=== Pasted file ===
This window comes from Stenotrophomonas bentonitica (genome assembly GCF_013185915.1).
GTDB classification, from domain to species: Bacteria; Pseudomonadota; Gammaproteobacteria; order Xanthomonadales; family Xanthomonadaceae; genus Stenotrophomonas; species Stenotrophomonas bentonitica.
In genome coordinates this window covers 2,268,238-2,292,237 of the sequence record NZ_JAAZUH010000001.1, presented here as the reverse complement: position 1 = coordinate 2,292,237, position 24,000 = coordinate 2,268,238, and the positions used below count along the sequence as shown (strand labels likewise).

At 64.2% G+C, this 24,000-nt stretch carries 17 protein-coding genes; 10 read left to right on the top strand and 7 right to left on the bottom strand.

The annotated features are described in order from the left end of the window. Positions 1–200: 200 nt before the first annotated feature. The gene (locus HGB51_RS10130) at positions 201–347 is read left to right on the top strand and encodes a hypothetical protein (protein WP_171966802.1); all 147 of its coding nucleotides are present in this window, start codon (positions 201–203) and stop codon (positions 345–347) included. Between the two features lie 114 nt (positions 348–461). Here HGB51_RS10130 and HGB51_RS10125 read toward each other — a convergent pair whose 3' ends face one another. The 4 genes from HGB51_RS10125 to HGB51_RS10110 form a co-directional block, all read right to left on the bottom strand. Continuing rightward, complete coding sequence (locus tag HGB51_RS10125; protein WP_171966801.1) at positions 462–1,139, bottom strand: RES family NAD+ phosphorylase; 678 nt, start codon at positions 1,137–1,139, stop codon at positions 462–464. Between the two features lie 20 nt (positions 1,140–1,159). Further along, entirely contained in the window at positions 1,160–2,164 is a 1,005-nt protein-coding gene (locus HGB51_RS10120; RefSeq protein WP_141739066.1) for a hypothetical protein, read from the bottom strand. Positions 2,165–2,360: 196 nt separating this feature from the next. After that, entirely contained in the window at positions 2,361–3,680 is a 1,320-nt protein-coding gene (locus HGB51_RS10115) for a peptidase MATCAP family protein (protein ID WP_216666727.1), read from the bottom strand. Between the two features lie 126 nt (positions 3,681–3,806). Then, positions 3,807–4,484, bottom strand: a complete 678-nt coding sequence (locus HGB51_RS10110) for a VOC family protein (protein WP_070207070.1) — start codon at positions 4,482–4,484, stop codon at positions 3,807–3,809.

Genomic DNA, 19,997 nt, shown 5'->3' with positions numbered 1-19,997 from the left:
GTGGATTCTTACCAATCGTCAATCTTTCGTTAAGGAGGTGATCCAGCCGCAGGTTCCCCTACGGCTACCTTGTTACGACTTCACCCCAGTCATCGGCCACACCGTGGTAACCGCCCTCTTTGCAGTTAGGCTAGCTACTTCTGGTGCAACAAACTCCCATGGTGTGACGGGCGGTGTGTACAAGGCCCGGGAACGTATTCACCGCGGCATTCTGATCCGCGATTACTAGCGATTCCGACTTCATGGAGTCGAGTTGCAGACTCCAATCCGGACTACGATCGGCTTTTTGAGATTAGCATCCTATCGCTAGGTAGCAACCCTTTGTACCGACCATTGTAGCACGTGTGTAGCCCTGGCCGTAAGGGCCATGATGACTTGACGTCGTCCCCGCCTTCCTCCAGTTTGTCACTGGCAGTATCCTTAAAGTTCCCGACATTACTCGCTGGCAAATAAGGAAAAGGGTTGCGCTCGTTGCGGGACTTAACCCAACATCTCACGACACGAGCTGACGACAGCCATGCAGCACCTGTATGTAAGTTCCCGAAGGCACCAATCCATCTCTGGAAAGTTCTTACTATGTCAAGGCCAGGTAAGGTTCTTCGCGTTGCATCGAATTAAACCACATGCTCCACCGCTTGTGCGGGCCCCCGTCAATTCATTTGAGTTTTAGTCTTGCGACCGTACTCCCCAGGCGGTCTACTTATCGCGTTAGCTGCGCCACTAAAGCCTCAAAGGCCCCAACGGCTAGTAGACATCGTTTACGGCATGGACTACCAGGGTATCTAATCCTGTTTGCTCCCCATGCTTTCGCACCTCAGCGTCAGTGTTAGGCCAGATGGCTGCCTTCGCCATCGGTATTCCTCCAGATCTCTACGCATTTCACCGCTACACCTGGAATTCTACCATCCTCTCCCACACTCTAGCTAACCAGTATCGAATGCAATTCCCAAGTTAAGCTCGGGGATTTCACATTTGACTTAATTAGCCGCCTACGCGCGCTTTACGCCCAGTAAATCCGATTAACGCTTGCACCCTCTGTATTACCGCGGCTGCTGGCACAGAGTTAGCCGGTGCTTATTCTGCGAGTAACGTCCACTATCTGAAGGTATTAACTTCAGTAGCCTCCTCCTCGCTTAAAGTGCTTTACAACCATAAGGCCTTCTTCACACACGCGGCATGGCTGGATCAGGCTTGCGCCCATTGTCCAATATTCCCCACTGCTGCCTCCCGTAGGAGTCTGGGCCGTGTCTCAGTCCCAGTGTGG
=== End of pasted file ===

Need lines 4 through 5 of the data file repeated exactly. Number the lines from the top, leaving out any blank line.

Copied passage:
At 64.2% G+C, this 24,000-nt stretch carries 17 protein-coding genes; 10 read left to right on the top strand and 7 right to left on the bottom strand.

The annotated features are described in order from the left end of the window. Positions 1–200: 200 nt before the first annotated feature. The gene (locus HGB51_RS10130) at positions 201–347 is read left to right on the top strand and encodes a hypothetical protein (protein WP_171966802.1); all 147 of its coding nucleotides are present in this window, start codon (positions 201–203) and stop codon (positions 345–347) included. Between the two features lie 114 nt (positions 348–461). Here HGB51_RS10130 and HGB51_RS10125 read toward each other — a convergent pair whose 3' ends face one another. The 4 genes from HGB51_RS10125 to HGB51_RS10110 form a co-directional block, all read right to left on the bottom strand. Continuing rightward, complete coding sequence (locus tag HGB51_RS10125; protein WP_171966801.1) at positions 462–1,139, bottom strand: RES family NAD+ phosphorylase; 678 nt, start codon at positions 1,137–1,139, stop codon at positions 462–464. Between the two features lie 20 nt (positions 1,140–1,159). Further along, entirely contained in the window at positions 1,160–2,164 is a 1,005-nt protein-coding gene (locus HGB51_RS10120; RefSeq protein WP_141739066.1) for a hypothetical protein, read from the bottom strand. Positions 2,165–2,360: 196 nt separating this feature from the next. After that, entirely contained in the window at positions 2,361–3,680 is a 1,320-nt protein-coding gene (locus HGB51_RS10115) for a peptidase MATCAP family protein (protein ID WP_216666727.1), read from the bottom strand. Between the two features lie 126 nt (positions 3,681–3,806). Then, positions 3,807–4,484, bottom strand: a complete 678-nt coding sequence (locus HGB51_RS10110) for a VOC family protein (protein WP_070207070.1) — start codon at positions 4,482–4,484, stop codon at positions 3,807–3,809.